Tomorrow Bloodred Hourglass (BRHG) from Mikkeli in Finland will release their third full-length album “Heal”. And as the band is spread all over the country – in terms of space – it did not work out for us to meet in person.
‘Valkyrie’ has been quite a success story for BRHG. What does this mean to you?
Lauri: “’Valkyrie’ was the second single from our second album and showcased the musical direction we wanted to go, instead of more thrashy-hc-like sound we did with the debut ”Lifebound”. The video for ”Valkyrie” turned out really well and naturally, we are really happy that it started to spread more rapidly than anything BRHG had released before. “Valkyrie” was one of the key songs of “Where the Oceans Burn” and even though we are not talking like millions of views/listeners, it still took us back to the game because there was a bit too long silence after the first album ‘Lifebound’. At least too long for a relatively young band nowadays. If you want to stay out of the shadows you have to be doing something pretty much all the time.”
You did also quite some shows over the last year. I’d regard that and the success of ‘Valkyrie’ hints that the fan base is growing and the band is getting more noticed. How did you experience the last year or two years compared to the earlier band history?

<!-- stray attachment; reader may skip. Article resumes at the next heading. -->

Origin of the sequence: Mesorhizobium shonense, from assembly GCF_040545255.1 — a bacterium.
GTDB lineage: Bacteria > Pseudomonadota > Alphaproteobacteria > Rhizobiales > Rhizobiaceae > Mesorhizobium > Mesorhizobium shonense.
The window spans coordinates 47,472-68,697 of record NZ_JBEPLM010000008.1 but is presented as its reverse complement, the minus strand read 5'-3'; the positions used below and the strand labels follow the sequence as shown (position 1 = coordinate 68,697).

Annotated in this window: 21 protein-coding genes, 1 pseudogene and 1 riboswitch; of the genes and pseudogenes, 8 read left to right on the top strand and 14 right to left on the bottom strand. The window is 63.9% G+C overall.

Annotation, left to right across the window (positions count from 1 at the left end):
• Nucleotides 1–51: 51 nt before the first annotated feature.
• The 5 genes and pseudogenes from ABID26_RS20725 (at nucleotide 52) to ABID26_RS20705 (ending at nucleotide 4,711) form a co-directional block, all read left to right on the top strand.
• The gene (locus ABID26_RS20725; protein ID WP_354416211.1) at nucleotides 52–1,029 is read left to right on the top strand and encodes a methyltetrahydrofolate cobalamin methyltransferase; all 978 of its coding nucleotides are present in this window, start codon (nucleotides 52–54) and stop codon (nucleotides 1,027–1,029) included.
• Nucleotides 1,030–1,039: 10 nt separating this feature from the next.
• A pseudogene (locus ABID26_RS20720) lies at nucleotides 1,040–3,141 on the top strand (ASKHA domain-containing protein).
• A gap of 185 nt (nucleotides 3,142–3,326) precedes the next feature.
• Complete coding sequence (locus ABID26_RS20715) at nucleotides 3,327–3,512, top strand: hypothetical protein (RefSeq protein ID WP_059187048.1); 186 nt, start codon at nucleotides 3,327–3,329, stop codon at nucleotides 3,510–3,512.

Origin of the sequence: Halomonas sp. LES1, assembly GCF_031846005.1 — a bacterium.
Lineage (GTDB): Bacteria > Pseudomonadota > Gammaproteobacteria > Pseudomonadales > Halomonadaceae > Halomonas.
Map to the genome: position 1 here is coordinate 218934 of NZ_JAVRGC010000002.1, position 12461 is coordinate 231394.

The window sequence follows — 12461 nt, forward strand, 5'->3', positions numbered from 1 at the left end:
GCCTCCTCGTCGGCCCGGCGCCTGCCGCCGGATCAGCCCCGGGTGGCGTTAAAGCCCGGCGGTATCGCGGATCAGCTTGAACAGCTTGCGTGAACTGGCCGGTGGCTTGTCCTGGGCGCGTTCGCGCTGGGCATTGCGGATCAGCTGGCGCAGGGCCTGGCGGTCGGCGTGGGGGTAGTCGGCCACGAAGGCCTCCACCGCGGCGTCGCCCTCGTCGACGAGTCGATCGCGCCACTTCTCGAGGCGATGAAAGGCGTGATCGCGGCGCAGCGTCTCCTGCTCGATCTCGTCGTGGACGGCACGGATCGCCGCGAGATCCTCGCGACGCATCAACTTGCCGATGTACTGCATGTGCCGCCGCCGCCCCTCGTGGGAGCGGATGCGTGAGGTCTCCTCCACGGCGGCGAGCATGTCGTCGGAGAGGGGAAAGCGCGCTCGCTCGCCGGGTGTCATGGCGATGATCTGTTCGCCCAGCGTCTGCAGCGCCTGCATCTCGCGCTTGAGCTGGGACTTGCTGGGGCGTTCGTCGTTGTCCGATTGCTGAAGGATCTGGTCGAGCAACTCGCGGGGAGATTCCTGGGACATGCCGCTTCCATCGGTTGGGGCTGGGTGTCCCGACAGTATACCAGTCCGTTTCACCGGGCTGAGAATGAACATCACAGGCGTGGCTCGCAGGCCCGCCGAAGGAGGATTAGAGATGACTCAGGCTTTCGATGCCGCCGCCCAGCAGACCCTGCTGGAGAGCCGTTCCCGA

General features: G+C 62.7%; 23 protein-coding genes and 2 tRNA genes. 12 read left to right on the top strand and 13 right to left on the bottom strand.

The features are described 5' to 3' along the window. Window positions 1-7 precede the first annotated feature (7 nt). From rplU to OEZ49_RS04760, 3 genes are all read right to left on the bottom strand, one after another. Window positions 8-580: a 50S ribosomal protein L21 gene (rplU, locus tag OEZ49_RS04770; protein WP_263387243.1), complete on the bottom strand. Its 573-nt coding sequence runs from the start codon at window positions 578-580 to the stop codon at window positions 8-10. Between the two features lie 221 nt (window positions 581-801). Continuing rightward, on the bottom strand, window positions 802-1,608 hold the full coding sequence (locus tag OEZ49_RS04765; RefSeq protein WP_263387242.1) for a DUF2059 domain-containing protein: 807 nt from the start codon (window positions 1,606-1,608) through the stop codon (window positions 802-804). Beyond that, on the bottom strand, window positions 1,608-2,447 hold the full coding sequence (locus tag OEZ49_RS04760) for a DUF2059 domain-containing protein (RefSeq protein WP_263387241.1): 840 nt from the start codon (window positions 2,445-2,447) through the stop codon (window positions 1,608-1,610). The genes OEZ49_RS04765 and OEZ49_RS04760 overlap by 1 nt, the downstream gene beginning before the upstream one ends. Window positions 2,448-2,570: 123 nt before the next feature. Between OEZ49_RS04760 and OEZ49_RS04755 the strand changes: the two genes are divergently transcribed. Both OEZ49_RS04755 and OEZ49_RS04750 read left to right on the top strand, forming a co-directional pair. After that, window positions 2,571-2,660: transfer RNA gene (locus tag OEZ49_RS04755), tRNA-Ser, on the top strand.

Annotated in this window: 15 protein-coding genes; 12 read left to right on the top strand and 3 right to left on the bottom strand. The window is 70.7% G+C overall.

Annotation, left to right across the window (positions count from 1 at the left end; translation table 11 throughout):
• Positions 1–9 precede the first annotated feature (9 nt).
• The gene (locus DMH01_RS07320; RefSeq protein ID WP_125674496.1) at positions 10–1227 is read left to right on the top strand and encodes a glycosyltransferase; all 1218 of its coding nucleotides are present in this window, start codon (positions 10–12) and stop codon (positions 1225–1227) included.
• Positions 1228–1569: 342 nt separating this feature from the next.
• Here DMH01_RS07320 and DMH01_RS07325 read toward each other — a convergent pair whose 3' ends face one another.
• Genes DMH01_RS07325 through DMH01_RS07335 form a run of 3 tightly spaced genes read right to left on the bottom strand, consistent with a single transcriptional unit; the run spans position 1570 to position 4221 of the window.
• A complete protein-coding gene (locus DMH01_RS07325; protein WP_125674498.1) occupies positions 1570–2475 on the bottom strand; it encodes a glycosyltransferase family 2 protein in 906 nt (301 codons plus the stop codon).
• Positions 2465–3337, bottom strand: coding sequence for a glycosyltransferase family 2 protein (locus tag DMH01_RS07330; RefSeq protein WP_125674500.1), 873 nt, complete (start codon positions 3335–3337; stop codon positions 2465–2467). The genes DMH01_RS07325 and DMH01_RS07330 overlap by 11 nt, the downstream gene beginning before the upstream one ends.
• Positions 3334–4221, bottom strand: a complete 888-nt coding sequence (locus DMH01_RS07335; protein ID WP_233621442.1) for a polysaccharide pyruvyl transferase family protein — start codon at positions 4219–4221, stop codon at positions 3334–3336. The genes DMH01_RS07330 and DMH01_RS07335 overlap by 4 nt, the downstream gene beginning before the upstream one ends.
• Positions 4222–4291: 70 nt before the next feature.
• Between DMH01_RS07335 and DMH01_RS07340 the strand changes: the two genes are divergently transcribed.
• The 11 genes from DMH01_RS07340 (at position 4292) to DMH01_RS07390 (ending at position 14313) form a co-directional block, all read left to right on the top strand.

Lauri: “Especially doing some festivals felt really good but that’s over a year ago. We didn’t do any festivals last summer because we wanted to get all the possible festival shows for the summer right after the release of our newest album. There were also some really good club shows, e.g. Helsinki has always treated us well. I also recall shows we did with “Turmion Kätilöt” – big venues, big audiences, good times. What’s amazing is that there seems to be some really hardcore BRHG fans in Finland – guys and girls who drive insane lengths just to see us playing 45 minutes. You got to respect that.” I agree. All the more in times of declining record sales, loyal fans can’t be appreciated enough by the musicians. But then again, I am not that surprised. I mentioned the fan management before and I learned myself (from the reach of festival photos I posted) that explicitly the younger and more locally known bands apparently have very loyal and active fan communities.
I love the good old homepages that really provide information on the bands, their music and doing. And so I was truly happy to read all the background of the songs and lyrics. As lyrics often give only a limited set of puzzle pieces the bigger picture in the imagination of the reader/audience can easily go astray from the lyricist’s actual intension or association. So Jarkko’s explainations were very welcome and also made me even more curious to learn more of the band and ask: I like your homepage giving all the information on the songs. It seems to highlight how important it is for you that your lyrics are not only understood but comprehended. Wasn’t it easier then to come up with Finnish lyrics?
JARKKO K: “Thank you, its nice to hear there are still those who appreciate good old informative websites instead of only social media. As the lyrics goes, Finnish is one of the most retard-sounding languages known to our universe, so from the early days it has been clear it’s not gonna happen in our music in any form. I almost feel my brain works in English when I’m into this whole music thing. Song meanings are there because I like to think it’s all stitched together well enough both lyrically and arrangement-wise, so I want to highlight them over there for those who are interested.”